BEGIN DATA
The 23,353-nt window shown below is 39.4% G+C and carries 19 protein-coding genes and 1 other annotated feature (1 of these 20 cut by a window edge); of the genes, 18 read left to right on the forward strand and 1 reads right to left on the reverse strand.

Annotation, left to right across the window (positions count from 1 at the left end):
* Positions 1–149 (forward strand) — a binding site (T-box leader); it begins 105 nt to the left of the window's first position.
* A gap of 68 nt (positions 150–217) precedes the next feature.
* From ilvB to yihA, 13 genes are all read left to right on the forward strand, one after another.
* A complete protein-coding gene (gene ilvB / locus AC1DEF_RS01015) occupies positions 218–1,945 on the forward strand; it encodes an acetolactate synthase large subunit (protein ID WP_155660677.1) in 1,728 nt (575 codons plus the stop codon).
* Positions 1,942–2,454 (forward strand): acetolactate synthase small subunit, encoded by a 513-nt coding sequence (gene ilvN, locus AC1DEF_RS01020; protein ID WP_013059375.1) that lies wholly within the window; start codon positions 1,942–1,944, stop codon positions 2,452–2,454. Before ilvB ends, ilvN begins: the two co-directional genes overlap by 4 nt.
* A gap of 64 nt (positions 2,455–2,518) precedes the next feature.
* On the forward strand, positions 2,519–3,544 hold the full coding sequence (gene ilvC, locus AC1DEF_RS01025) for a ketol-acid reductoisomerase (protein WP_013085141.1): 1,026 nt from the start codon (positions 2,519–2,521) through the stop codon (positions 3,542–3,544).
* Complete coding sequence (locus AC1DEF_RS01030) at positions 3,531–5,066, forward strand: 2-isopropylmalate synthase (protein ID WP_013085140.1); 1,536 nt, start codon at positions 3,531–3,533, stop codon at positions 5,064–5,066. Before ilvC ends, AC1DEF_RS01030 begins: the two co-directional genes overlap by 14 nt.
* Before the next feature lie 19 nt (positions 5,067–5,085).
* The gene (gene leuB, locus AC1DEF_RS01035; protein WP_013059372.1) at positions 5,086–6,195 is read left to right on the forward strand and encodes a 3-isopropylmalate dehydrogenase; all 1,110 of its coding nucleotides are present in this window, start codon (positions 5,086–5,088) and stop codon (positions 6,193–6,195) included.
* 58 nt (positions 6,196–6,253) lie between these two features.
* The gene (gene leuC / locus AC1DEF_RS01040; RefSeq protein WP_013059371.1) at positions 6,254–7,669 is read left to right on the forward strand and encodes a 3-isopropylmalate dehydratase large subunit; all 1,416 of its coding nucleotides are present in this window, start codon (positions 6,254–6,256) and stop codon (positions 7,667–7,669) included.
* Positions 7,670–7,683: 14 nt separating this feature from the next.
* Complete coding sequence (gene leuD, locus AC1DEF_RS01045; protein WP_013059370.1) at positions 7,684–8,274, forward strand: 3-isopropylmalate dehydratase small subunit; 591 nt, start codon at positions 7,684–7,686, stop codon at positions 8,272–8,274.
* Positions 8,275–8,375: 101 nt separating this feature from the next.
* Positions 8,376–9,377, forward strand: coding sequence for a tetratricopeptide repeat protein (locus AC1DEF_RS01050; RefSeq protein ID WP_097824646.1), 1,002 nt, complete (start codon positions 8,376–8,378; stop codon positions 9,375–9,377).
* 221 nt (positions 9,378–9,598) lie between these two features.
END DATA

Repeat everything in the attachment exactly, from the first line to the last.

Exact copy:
The 23,353-nt window shown below is 39.4% G+C and carries 19 protein-coding genes and 1 other annotated feature (1 of these 20 cut by a window edge); of the genes, 18 read left to right on the forward strand and 1 reads right to left on the reverse strand.

Annotation, left to right across the window (positions count from 1 at the left end):
* Positions 1–149 (forward strand) — a binding site (T-box leader); it begins 105 nt to the left of the window's first position.
* A gap of 68 nt (positions 150–217) precedes the next feature.
* From ilvB to yihA, 13 genes are all read left to right on the forward strand, one after another.
* A complete protein-coding gene (gene ilvB / locus AC1DEF_RS01015) occupies positions 218–1,945 on the forward strand; it encodes an acetolactate synthase large subunit (protein ID WP_155660677.1) in 1,728 nt (575 codons plus the stop codon).
* Positions 1,942–2,454 (forward strand): acetolactate synthase small subunit, encoded by a 513-nt coding sequence (gene ilvN, locus AC1DEF_RS01020; protein ID WP_013059375.1) that lies wholly within the window; start codon positions 1,942–1,944, stop codon positions 2,452–2,454. Before ilvB ends, ilvN begins: the two co-directional genes overlap by 4 nt.
* A gap of 64 nt (positions 2,455–2,518) precedes the next feature.
* On the forward strand, positions 2,519–3,544 hold the full coding sequence (gene ilvC, locus AC1DEF_RS01025) for a ketol-acid reductoisomerase (protein WP_013085141.1): 1,026 nt from the start codon (positions 2,519–2,521) through the stop codon (positions 3,542–3,544).
* Complete coding sequence (locus AC1DEF_RS01030) at positions 3,531–5,066, forward strand: 2-isopropylmalate synthase (protein ID WP_013085140.1); 1,536 nt, start codon at positions 3,531–3,533, stop codon at positions 5,064–5,066. Before ilvC ends, AC1DEF_RS01030 begins: the two co-directional genes overlap by 14 nt.
* Before the next feature lie 19 nt (positions 5,067–5,085).
* The gene (gene leuB, locus AC1DEF_RS01035; protein WP_013059372.1) at positions 5,086–6,195 is read left to right on the forward strand and encodes a 3-isopropylmalate dehydrogenase; all 1,110 of its coding nucleotides are present in this window, start codon (positions 5,086–5,088) and stop codon (positions 6,193–6,195) included.
* 58 nt (positions 6,196–6,253) lie between these two features.
* The gene (gene leuC / locus AC1DEF_RS01040; RefSeq protein WP_013059371.1) at positions 6,254–7,669 is read left to right on the forward strand and encodes a 3-isopropylmalate dehydratase large subunit; all 1,416 of its coding nucleotides are present in this window, start codon (positions 6,254–6,256) and stop codon (positions 7,667–7,669) included.
* Positions 7,670–7,683: 14 nt separating this feature from the next.
* Complete coding sequence (gene leuD, locus AC1DEF_RS01045; protein WP_013059370.1) at positions 7,684–8,274, forward strand: 3-isopropylmalate dehydratase small subunit; 591 nt, start codon at positions 7,684–7,686, stop codon at positions 8,272–8,274.
* Positions 8,275–8,375: 101 nt separating this feature from the next.
* Positions 8,376–9,377, forward strand: coding sequence for a tetratricopeptide repeat protein (locus AC1DEF_RS01050; RefSeq protein ID WP_097824646.1), 1,002 nt, complete (start codon positions 8,376–8,378; stop codon positions 9,375–9,377).
* 221 nt (positions 9,378–9,598) lie between these two features.